• Hello Donna, I confirm the suggestions of Bob, Richard and Troy. Here’s mine additional. I’d suggest to get both binoculars (for deep sky in a dark location) and a telescope (for planets) – you will stay in budget.

        Regarding a cheap scope, Celestron Firstscope is good especially for deep sky. Only consider that, since it’s a small scope with a simple dobsonian mount, you have to either duck down or put it on a stable camp table – I’m not sure if it has a thread for tripod, and anyway tripod is not included.
        For planets I’d rather suggest the Celestron Travelscope 70: for just $70 on Amazon, it’s a good refractor (so not requesting collimation) of 70mm aperture (diameter, giving good resolution and light gathering) and long focal ideal for planets and Moon. It includes 2 eyepieces, a pointer, a tripod and a bag for all. As the name says, Travelscope is very portable since the set weights less than 1Kg. It’s also great for wildlife. We have one and I confirm it has good optics. Should you someday consider photography, Travelscope has also a built-in thread for DSLR camera (you have to add a ring specific for your camera brand, for $10). The only weak point of Travelscope is that the tripod, since portable, is shaky, but if you have a good tripod for camera that will cure the problem – Travelscope has the standard thread for photography tripods.
        Other good telescope brands are Meade, Orion, Skywatcher, but only Celestron offers so good quality/price entry level scopes as those above.

        Since you go in a dark sky place, it’s worth to watch not only planets/Moon (which can be seen also in city), but overall deep sky (weak objects like milky way, galaxies, nebulas, globular clusters, comets). Binos give you a distinct “3-dimensional feel” of Milky Way and, if at moderate magnification (around 7-10x), give wide field, and, unlike a telescope, the comfort of handheld use to find easily objects. For the aperture I confirm 50mm (or possibly up to 70mm although that may be slightly heavier and less portable): it gives good resolution and overall, at 7-10x, gathers enough light to see weak objects. So go for binos like a 7×50, 10×50 etc. (the convention is magnification x aperture).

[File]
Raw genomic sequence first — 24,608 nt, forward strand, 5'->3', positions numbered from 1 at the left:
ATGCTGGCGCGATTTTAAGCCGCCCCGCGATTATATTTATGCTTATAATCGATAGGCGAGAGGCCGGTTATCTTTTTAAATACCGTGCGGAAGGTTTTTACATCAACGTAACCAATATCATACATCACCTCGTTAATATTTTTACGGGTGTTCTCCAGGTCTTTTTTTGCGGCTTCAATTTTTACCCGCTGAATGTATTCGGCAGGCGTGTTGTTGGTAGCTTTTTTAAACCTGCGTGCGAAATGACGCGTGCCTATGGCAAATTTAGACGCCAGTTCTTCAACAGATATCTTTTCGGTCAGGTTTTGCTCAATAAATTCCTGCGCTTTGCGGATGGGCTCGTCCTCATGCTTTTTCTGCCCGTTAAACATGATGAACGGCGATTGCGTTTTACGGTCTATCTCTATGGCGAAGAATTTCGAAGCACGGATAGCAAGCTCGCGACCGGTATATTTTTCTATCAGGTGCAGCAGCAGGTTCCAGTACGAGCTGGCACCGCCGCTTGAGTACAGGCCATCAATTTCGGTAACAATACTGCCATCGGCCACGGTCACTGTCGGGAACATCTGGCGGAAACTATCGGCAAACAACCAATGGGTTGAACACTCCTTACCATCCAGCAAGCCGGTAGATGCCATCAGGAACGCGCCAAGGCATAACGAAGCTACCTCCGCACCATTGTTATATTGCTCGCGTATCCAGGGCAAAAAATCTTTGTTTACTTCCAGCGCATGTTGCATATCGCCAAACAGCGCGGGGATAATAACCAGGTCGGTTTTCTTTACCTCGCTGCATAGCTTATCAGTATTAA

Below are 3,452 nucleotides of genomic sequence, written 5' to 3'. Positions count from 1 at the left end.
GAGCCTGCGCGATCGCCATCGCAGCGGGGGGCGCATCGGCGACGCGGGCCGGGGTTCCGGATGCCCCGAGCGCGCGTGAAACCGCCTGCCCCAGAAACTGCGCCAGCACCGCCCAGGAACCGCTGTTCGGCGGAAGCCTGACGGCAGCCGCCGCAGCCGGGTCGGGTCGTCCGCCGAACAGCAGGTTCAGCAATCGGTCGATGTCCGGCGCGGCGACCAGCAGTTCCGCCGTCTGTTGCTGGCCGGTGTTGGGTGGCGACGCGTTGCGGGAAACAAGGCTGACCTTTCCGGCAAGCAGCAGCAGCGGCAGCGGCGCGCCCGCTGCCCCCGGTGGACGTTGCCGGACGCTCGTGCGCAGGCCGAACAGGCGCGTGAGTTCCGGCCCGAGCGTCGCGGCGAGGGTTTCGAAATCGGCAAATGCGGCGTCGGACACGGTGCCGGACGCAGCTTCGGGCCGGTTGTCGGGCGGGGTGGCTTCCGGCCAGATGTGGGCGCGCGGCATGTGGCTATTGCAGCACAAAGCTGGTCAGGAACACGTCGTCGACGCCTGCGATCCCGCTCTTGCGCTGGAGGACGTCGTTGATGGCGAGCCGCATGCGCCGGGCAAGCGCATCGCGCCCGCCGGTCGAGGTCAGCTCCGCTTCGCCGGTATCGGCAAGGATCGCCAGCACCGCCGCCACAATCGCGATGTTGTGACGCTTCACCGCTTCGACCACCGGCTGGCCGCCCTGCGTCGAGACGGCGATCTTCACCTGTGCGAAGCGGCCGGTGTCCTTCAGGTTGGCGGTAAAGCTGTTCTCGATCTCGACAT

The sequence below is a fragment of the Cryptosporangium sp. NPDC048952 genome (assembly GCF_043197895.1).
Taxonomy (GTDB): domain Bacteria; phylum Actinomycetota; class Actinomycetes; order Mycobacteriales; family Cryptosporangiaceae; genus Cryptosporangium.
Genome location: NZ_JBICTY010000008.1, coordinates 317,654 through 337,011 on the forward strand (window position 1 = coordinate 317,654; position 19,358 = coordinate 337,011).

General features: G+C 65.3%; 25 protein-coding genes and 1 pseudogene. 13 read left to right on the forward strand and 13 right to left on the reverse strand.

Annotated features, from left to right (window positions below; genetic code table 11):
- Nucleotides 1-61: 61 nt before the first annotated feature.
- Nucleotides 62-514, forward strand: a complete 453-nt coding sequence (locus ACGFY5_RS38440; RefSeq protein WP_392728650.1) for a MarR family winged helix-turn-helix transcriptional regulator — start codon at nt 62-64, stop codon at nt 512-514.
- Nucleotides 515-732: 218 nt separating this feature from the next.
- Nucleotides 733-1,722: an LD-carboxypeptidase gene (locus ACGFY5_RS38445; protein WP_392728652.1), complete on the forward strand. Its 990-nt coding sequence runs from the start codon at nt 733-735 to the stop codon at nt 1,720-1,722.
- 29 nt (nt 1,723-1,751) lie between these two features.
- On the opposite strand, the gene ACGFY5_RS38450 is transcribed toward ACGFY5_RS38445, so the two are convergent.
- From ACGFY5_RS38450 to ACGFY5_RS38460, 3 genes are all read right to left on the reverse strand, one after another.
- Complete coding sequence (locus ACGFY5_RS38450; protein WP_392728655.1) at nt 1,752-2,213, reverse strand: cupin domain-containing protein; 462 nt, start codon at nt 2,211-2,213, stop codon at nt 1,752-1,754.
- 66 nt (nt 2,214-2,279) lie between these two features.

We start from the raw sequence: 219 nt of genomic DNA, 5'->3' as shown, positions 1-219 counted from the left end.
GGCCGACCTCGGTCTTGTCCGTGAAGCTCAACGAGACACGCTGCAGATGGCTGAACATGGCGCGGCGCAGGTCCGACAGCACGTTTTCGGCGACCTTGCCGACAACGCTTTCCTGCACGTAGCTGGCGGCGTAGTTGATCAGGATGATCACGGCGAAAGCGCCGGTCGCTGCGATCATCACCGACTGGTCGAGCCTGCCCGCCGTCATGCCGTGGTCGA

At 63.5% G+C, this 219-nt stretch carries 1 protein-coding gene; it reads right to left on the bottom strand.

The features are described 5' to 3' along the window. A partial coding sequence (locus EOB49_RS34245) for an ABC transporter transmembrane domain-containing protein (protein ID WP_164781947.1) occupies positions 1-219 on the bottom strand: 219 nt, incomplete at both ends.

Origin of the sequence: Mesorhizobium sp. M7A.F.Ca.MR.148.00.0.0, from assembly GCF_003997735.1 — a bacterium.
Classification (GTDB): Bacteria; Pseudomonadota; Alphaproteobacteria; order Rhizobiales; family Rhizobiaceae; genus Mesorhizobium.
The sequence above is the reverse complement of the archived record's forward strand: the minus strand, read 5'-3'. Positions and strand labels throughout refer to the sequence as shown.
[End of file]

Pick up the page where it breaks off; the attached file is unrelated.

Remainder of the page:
Get binos of a known brand (Celestron, Bresser, Nikon …) from a bino/photo shop, and try them to make sure they are aligned.
        To see at best weak objects, also make sure the binocular prism is Porro type (not roof type – it’s compact but dark if not expensive), that the prism glass is Bak4, and that the optics are multicoated (even better if fully multicoated).
        If you wear eyeglasses make sure that the binos’ eye relief (max distance you can keep eyes) is around 15mm, even better 20mm.
        Celestron models with these features, in $60-100 range, are Cypress 10×50, Cavalry 10×50, Skymaster 12×60, Cometron 12×70. The first two have antifogging (and are waterproof), the other two gather more light and are a bit heavier. The only big limit of these series is the long distance of min. focus, so they are not ideal for wildlife, but for astro and landscapes they should be fine.

        Best wishes and clear skies!

        • Giorgio, thanks for joining the fray with some great advice about binoculars and scopes. Donna is getting an excellent tutorial here from a lot of folks who were starters at one time.
          I have a Celestron Firstscope for my grandkids to play with when they’re visiting. Last night I pointed it at Saturn and was able to spot the rings, but just barely. The optics aren’t really good enough to see much detail on planets. It’s fine with Milky Way star fields and clusters, and craters on the moon, but you’ll run out of things to see with it.
          Giorgio’s suggestion to go with something a bit more capable, like that Travelscope 70, is a good idea. Another possibility is an upgraded 3-inch scope like this one from Orion: http://www.telescope.com/Orion-SpaceProbe-3-Altazimuth-Reflector-Telescope/p/102295.uts
          Celestron, etc., all have equivalent scopes.
          I mention this style of scope because my first scope 55 years ago was a 3-inch reflector like this from the old Edmund Scientific. It’s a surprisingly capable telescope, and I can see Saturn’s rings, some detail on Mars, Jupiter’s cloud bands, the solar panels on the International Space Station, dozens of galaxies, and so on. I still use it when I don’t feel like hauling one of my bigger scopes outside.